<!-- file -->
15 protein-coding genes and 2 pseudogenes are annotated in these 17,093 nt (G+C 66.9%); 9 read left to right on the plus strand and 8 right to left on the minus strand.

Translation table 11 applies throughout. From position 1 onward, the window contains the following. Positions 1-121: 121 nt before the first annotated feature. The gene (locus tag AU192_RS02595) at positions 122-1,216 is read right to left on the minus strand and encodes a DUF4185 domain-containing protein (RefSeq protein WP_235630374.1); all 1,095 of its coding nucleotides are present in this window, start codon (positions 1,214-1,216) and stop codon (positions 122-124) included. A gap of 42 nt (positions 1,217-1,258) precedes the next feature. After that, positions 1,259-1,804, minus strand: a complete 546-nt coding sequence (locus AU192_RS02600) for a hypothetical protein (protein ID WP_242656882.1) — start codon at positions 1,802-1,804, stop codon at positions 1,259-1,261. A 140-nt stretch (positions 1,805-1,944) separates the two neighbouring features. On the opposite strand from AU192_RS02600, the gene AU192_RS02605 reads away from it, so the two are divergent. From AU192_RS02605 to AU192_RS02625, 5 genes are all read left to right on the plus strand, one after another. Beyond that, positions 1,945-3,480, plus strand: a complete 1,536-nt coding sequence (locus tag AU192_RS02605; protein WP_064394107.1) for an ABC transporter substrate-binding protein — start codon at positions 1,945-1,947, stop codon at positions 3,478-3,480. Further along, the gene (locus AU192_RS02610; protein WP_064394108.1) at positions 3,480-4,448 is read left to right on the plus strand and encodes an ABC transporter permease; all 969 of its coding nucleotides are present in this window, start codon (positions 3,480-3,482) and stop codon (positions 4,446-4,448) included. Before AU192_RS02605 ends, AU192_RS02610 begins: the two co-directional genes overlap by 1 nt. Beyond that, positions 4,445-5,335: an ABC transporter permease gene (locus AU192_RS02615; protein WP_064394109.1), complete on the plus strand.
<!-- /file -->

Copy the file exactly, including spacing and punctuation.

15 protein-coding genes and 2 pseudogenes are annotated in these 17,093 nt (G+C 66.9%); 9 read left to right on the plus strand and 8 right to left on the minus strand.

Translation table 11 applies throughout. From position 1 onward, the window contains the following. Positions 1-121: 121 nt before the first annotated feature. The gene (locus tag AU192_RS02595) at positions 122-1,216 is read right to left on the minus strand and encodes a DUF4185 domain-containing protein (RefSeq protein WP_235630374.1); all 1,095 of its coding nucleotides are present in this window, start codon (positions 1,214-1,216) and stop codon (positions 122-124) included. A gap of 42 nt (positions 1,217-1,258) precedes the next feature. After that, positions 1,259-1,804, minus strand: a complete 546-nt coding sequence (locus AU192_RS02600) for a hypothetical protein (protein ID WP_242656882.1) — start codon at positions 1,802-1,804, stop codon at positions 1,259-1,261. A 140-nt stretch (positions 1,805-1,944) separates the two neighbouring features. On the opposite strand from AU192_RS02600, the gene AU192_RS02605 reads away from it, so the two are divergent. From AU192_RS02605 to AU192_RS02625, 5 genes are all read left to right on the plus strand, one after another. Beyond that, positions 1,945-3,480, plus strand: a complete 1,536-nt coding sequence (locus tag AU192_RS02605; protein WP_064394107.1) for an ABC transporter substrate-binding protein — start codon at positions 1,945-1,947, stop codon at positions 3,478-3,480. Further along, the gene (locus AU192_RS02610; protein WP_064394108.1) at positions 3,480-4,448 is read left to right on the plus strand and encodes an ABC transporter permease; all 969 of its coding nucleotides are present in this window, start codon (positions 3,480-3,482) and stop codon (positions 4,446-4,448) included. Before AU192_RS02605 ends, AU192_RS02610 begins: the two co-directional genes overlap by 1 nt. Beyond that, positions 4,445-5,335: an ABC transporter permease gene (locus AU192_RS02615; protein WP_064394109.1), complete on the plus strand.